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How to Reduce Energy Waste Before You Spend Money on an Audit

April 2, 2016

4 Min Read
Desk with cash and lightbulbs

By Mark Lamendola

Often, an energy audit gets delayed because it’s perceived as complicated. Or it’s delayed because to really do it right will cost more money than the budget allows. You may eventually need the highest ASHRAE level of energy audit to totally clamp down on energy waste, but you don’t need it to save energy right now. In fact, you can start saving energy without conducting an audit at all.

If you’ve done many energy audits, you can expect a short list of the same few items to be found in energy audits. If you know what these items are, then you can test for (and resolve) them at the pre-audit stage. Handling these before conducting an audit provides at least three advantages:

  1. The results of the audit will be smaller and easier to deal with.

  2. You can start saving energy right away.

  3. You overcome management’s inertia.

Maybe you had the audit and have completed the punch list. Rather than undergo another audit to see what the first audit may have missed (or what wasn’t addressed correctly), you can look at these few things and probably solve any issues that still exist.

So what are those few things? Experts may disagree about the exact list, but generally you can expect to see the following:

  • Grounding in place of bonding. This causes dangerous differences in potential and sets you up for circulating currents. It sets you up for energy-wasting power quality problems. Any time you have mysterious power quality issues, first make sure the system complies with Art. 250, Part V. That alone may fix the problem, ending the need for many hours of testing, troubleshooting, and head-scratching.

  • Excess harmonics. A harmonics tester is a good investment. If you have excess harmonics, it means the equipment has to use more power to do the same work. One sign you may have excess harmonics is that thermograhic surveys show conductors to be hotter than they should be. That heat is wasted energy.

  • Low power factor. Motors are inductive loads, and they shift the power vector off of center. To shift it back, you add capacitance. This solution is often overlooked because there are already power factor correction capacitors at the service. But power factor correction at the service doesn’t fix the low power factor problem at the motor. You need to correct at the motor. Motors with variable speed drives are a special case; don’t just add capacitors or you may destroy the drive. If the drive is not harmonics and power factor corrected, contact the manufacturer to see what can be done.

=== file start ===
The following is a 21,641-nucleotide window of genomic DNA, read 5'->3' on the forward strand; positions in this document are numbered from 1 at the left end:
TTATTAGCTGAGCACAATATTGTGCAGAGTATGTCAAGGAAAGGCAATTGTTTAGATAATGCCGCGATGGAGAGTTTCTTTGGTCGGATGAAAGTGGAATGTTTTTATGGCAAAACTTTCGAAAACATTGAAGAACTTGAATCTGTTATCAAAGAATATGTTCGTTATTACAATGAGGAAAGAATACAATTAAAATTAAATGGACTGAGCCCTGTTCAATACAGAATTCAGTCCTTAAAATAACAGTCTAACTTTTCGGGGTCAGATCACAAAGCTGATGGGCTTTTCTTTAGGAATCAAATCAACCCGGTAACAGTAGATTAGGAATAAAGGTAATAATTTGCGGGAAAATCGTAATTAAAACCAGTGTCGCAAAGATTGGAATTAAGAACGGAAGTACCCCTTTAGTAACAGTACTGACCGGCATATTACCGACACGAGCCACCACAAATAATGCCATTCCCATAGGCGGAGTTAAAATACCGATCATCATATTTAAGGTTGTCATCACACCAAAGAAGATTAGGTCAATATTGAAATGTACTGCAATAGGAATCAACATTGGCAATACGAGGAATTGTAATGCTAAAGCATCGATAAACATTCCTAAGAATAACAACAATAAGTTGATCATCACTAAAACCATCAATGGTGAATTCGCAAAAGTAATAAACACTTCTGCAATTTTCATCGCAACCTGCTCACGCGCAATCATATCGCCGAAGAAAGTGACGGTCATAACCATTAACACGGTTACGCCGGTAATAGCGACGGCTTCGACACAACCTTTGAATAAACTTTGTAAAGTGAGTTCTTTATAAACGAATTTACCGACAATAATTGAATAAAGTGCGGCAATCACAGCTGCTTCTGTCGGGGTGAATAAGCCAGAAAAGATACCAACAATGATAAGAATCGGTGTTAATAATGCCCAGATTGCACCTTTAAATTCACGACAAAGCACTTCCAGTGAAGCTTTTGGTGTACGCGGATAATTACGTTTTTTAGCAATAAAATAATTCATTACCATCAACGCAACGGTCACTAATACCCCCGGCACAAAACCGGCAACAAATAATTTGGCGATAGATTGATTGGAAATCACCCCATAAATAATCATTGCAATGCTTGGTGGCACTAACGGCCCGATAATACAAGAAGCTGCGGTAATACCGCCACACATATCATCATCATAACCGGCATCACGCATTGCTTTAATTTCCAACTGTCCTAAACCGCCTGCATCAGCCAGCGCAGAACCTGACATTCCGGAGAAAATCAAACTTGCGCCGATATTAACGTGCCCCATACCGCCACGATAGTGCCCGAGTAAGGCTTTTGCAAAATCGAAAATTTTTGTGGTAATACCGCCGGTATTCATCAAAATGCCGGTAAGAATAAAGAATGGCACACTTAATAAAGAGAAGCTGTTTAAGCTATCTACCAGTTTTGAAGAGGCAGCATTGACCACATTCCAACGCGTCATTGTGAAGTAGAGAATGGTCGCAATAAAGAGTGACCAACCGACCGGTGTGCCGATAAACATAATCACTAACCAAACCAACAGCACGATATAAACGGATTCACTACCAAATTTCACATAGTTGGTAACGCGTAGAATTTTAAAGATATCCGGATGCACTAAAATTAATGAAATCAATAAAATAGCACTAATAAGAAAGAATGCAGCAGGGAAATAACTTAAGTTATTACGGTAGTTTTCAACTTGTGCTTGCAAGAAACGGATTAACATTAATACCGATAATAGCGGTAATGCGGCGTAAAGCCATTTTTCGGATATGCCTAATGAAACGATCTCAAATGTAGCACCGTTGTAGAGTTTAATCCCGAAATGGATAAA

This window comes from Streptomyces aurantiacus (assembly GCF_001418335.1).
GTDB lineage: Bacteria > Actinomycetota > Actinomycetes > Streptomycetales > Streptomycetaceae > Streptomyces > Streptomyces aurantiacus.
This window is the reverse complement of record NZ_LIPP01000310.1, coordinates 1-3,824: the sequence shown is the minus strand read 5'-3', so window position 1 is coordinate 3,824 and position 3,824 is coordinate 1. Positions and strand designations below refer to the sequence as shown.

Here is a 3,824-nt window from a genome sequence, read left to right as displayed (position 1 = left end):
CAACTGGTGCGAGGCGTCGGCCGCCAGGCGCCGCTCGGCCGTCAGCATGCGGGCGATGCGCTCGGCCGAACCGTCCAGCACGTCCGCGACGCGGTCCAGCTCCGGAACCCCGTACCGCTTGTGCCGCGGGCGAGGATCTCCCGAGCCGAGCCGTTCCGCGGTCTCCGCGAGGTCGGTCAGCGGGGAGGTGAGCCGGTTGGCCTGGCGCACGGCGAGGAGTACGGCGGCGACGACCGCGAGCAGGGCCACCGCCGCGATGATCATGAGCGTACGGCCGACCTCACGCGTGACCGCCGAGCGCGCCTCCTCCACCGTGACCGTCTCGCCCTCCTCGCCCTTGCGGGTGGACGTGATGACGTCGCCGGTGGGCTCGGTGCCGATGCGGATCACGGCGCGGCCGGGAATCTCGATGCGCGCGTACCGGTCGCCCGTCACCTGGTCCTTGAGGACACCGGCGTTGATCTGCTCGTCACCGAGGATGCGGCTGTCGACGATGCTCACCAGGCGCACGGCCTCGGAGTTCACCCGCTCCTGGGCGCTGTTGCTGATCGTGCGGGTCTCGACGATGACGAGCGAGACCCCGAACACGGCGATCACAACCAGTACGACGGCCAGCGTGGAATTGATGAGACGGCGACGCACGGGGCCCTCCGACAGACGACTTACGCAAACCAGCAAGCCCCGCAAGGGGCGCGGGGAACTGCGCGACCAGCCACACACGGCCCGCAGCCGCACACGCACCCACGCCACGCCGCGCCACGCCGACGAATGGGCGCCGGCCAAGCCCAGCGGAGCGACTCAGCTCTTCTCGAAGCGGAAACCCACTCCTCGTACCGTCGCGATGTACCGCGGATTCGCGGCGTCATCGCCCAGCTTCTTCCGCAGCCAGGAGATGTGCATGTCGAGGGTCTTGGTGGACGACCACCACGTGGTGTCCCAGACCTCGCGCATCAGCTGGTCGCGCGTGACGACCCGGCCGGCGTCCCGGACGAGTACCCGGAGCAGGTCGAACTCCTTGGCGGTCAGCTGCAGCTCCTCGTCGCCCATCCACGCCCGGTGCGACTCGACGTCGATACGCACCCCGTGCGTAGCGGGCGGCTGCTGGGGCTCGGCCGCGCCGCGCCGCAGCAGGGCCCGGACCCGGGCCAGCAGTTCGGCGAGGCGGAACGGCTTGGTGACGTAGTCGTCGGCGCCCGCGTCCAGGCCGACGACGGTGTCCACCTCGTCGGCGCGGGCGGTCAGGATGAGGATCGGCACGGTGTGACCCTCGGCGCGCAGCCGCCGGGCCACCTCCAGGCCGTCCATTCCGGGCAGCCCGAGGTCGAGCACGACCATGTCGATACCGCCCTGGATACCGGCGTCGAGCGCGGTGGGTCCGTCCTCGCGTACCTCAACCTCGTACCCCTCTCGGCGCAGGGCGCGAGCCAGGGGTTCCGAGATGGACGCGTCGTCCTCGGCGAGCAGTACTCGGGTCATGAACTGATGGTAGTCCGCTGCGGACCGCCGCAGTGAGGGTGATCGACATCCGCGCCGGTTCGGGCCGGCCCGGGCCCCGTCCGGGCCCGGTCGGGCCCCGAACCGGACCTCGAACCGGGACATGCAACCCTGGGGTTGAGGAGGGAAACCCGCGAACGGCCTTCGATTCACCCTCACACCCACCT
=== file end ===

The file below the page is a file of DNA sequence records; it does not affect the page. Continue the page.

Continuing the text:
• High-resistance connections. These are just going to happen. The trick here is to find and fix them early in their deterioration phase. Regular thermographic surveys will find such connections if they are accessible. Inaccessible connections will require resistance measurements if a shutdown can be arranged or voltage (across each connection) if it can’t.

  • Load imbalance. Not only do load imbalances waste energy, they significantly shorten the lives of motors. Ideally, you’ll have a power monitoring system, and it will be looking at some specific nodes (such as feeders/branch circuits to critical motors). Your PM procedures should call for supply voltage measurements, and provide the tolerance range (in volts) based on acceptable voltage imbalance.

  • Unoccupied areas fully lit. It’s not so much that anyone needs an energy audit to reveal this problem; it's that management wants to pay for a facility’s energy savings work only after a formal audit. So even though everyone can see this problem, it doesn’t get addressed. But management is thinking in terms of the whole facility. So change the terms. The solution is to determine what lighting controls are needed for a given area and then write a specific proposal for that one area.

This last bullet point exemplifies a problem you could run into. Namely, management wants a complete picture so the energy savings projects can be properly prioritized with the limited funding available in the energy-savings project budget. That makes sense, so far as it goes. But during the delay, many of these projects would have already paid for themselves. Except for the last item in our list above, all of these can be cast as equipment availability or safety issues. The energy savings will be a bonus.


Article was originally published on ecmweb.com.

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